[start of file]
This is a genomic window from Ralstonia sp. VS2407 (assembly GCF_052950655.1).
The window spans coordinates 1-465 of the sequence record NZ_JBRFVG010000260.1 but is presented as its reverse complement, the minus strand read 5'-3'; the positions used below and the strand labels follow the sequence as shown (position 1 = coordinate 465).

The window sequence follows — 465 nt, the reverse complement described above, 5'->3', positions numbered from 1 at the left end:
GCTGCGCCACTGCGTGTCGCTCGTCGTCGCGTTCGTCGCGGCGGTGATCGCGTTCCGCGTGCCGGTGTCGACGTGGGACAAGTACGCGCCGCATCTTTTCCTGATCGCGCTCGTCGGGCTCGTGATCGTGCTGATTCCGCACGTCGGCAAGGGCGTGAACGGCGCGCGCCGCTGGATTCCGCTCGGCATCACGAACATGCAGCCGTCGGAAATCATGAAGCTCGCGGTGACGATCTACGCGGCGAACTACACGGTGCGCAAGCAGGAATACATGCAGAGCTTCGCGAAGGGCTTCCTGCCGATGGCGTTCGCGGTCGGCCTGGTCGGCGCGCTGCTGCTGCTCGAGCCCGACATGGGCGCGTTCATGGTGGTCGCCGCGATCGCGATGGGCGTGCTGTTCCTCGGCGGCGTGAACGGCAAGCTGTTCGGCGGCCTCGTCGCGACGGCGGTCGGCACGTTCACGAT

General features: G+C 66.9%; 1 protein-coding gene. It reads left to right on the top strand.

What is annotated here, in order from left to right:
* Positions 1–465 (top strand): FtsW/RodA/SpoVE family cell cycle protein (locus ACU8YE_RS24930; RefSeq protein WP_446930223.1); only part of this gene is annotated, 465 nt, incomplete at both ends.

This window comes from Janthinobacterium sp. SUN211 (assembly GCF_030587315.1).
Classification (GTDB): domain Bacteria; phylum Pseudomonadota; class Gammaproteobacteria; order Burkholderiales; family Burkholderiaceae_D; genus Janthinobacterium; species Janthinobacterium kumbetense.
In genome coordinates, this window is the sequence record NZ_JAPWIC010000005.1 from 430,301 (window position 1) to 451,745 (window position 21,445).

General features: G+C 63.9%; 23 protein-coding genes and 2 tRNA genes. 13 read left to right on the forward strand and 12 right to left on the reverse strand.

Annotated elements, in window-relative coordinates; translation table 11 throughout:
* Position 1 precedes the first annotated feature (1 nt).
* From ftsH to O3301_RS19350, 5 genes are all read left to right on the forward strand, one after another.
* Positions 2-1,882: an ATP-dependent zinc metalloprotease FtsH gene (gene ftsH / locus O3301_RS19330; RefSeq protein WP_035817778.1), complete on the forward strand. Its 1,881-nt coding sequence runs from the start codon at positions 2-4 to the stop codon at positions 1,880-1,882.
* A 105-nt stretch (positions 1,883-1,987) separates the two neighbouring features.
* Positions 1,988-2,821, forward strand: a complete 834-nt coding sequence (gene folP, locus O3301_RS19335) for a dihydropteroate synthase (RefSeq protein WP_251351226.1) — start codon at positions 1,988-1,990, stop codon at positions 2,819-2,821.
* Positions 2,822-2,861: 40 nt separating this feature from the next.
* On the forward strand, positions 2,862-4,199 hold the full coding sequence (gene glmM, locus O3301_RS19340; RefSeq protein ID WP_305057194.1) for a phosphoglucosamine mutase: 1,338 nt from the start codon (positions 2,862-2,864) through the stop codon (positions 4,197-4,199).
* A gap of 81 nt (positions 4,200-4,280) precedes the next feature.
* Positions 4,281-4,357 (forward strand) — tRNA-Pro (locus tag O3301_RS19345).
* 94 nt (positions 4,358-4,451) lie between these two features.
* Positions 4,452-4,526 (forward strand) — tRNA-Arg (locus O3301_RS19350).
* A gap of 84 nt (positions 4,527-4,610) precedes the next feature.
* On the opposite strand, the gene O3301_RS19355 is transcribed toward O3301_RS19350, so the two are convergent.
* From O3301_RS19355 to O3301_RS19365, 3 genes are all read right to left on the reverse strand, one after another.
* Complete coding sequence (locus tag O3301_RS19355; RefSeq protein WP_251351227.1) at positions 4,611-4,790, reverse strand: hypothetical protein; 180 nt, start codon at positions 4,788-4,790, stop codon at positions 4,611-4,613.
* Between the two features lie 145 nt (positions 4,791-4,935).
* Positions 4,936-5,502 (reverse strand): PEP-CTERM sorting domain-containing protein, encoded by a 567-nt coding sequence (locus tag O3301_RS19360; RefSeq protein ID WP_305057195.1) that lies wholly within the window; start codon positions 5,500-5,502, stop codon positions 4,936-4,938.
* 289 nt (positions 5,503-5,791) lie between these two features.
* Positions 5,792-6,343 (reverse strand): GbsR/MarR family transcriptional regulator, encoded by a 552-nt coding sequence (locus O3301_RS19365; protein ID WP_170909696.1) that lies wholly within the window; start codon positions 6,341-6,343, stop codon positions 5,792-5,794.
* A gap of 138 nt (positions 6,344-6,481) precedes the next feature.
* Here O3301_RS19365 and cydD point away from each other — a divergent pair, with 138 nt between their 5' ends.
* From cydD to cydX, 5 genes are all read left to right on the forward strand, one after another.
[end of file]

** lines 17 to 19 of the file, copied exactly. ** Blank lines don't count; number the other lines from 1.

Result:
* Positions 1,988-2,821, forward strand: a complete 834-nt coding sequence (gene folP, locus O3301_RS19335) for a dihydropteroate synthase (RefSeq protein WP_251351226.1) — start codon at positions 1,988-1,990, stop codon at positions 2,819-2,821.
* Positions 2,822-2,861: 40 nt separating this feature from the next.
* On the forward strand, positions 2,862-4,199 hold the full coding sequence (gene glmM, locus O3301_RS19340; RefSeq protein ID WP_305057194.1) for a phosphoglucosamine mutase: 1,338 nt from the start codon (positions 2,862-2,864) through the stop codon (positions 4,197-4,199).